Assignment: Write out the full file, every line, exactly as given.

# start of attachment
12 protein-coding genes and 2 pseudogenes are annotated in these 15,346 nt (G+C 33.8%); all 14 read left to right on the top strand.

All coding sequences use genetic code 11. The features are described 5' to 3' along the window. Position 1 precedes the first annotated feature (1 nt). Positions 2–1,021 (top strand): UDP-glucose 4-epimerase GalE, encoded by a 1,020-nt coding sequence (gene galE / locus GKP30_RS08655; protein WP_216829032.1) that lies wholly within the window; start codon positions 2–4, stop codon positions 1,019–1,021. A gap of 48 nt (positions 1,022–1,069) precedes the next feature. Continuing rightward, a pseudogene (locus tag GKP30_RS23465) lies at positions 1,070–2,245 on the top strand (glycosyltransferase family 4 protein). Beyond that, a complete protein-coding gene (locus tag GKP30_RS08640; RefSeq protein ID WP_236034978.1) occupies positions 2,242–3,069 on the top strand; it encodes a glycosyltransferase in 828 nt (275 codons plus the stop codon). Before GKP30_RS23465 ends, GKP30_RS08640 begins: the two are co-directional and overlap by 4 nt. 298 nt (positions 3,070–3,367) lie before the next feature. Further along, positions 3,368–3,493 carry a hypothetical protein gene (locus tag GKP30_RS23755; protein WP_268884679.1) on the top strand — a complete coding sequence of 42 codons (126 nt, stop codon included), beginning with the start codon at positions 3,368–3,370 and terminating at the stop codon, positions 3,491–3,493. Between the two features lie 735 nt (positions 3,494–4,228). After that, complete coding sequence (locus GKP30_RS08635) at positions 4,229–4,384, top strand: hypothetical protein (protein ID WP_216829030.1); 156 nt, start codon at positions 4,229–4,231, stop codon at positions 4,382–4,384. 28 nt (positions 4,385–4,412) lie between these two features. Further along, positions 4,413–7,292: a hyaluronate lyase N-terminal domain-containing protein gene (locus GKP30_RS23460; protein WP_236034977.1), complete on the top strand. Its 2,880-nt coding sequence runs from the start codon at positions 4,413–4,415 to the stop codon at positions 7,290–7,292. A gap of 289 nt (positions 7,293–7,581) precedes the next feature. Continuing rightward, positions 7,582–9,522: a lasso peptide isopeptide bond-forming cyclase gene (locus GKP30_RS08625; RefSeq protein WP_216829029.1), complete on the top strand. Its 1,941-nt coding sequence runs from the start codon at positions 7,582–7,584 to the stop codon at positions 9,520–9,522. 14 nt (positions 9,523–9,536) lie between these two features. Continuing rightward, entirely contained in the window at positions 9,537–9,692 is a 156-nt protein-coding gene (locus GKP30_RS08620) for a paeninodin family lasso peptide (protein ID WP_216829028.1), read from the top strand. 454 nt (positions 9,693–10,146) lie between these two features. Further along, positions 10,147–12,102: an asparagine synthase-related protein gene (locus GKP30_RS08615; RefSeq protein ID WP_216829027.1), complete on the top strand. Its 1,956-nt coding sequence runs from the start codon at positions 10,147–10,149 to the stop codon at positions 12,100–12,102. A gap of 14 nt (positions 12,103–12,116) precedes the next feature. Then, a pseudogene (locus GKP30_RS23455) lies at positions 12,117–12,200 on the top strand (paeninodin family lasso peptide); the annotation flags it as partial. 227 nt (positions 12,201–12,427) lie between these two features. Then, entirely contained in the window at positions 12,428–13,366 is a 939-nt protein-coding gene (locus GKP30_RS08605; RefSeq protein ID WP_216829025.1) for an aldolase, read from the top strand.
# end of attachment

12 protein-coding genes and 2 pseudogenes are annotated in these 15,346 nt (G+C 33.8%); all 14 read left to right on the top strand.

All coding sequences use genetic code 11. The features are described 5' to 3' along the window. Position 1 precedes the first annotated feature (1 nt). Positions 2–1,021 (top strand): UDP-glucose 4-epimerase GalE, encoded by a 1,020-nt coding sequence (gene galE / locus GKP30_RS08655; protein WP_216829032.1) that lies wholly within the window; start codon positions 2–4, stop codon positions 1,019–1,021. A gap of 48 nt (positions 1,022–1,069) precedes the next feature. Continuing rightward, a pseudogene (locus tag GKP30_RS23465) lies at positions 1,070–2,245 on the top strand (glycosyltransferase family 4 protein). Beyond that, a complete protein-coding gene (locus tag GKP30_RS08640; RefSeq protein ID WP_236034978.1) occupies positions 2,242–3,069 on the top strand; it encodes a glycosyltransferase in 828 nt (275 codons plus the stop codon). Before GKP30_RS23465 ends, GKP30_RS08640 begins: the two are co-directional and overlap by 4 nt. 298 nt (positions 3,070–3,367) lie before the next feature. Further along, positions 3,368–3,493 carry a hypothetical protein gene (locus tag GKP30_RS23755; protein WP_268884679.1) on the top strand — a complete coding sequence of 42 codons (126 nt, stop codon included), beginning with the start codon at positions 3,368–3,370 and terminating at the stop codon, positions 3,491–3,493. Between the two features lie 735 nt (positions 3,494–4,228). After that, complete coding sequence (locus GKP30_RS08635) at positions 4,229–4,384, top strand: hypothetical protein (protein ID WP_216829030.1); 156 nt, start codon at positions 4,229–4,231, stop codon at positions 4,382–4,384. 28 nt (positions 4,385–4,412) lie between these two features. Further along, positions 4,413–7,292: a hyaluronate lyase N-terminal domain-containing protein gene (locus GKP30_RS23460; protein WP_236034977.1), complete on the top strand. Its 2,880-nt coding sequence runs from the start codon at positions 4,413–4,415 to the stop codon at positions 7,290–7,292. A gap of 289 nt (positions 7,293–7,581) precedes the next feature. Continuing rightward, positions 7,582–9,522: a lasso peptide isopeptide bond-forming cyclase gene (locus GKP30_RS08625; RefSeq protein WP_216829029.1), complete on the top strand. Its 1,941-nt coding sequence runs from the start codon at positions 7,582–7,584 to the stop codon at positions 9,520–9,522. 14 nt (positions 9,523–9,536) lie between these two features. Continuing rightward, entirely contained in the window at positions 9,537–9,692 is a 156-nt protein-coding gene (locus GKP30_RS08620) for a paeninodin family lasso peptide (protein ID WP_216829028.1), read from the top strand. 454 nt (positions 9,693–10,146) lie between these two features. Further along, positions 10,147–12,102: an asparagine synthase-related protein gene (locus GKP30_RS08615; RefSeq protein ID WP_216829027.1), complete on the top strand. Its 1,956-nt coding sequence runs from the start codon at positions 10,147–10,149 to the stop codon at positions 12,100–12,102. A gap of 14 nt (positions 12,103–12,116) precedes the next feature. Then, a pseudogene (locus GKP30_RS23455) lies at positions 12,117–12,200 on the top strand (paeninodin family lasso peptide); the annotation flags it as partial. 227 nt (positions 12,201–12,427) lie between these two features. Then, entirely contained in the window at positions 12,428–13,366 is a 939-nt protein-coding gene (locus GKP30_RS08605; RefSeq protein ID WP_216829025.1) for an aldolase, read from the top strand.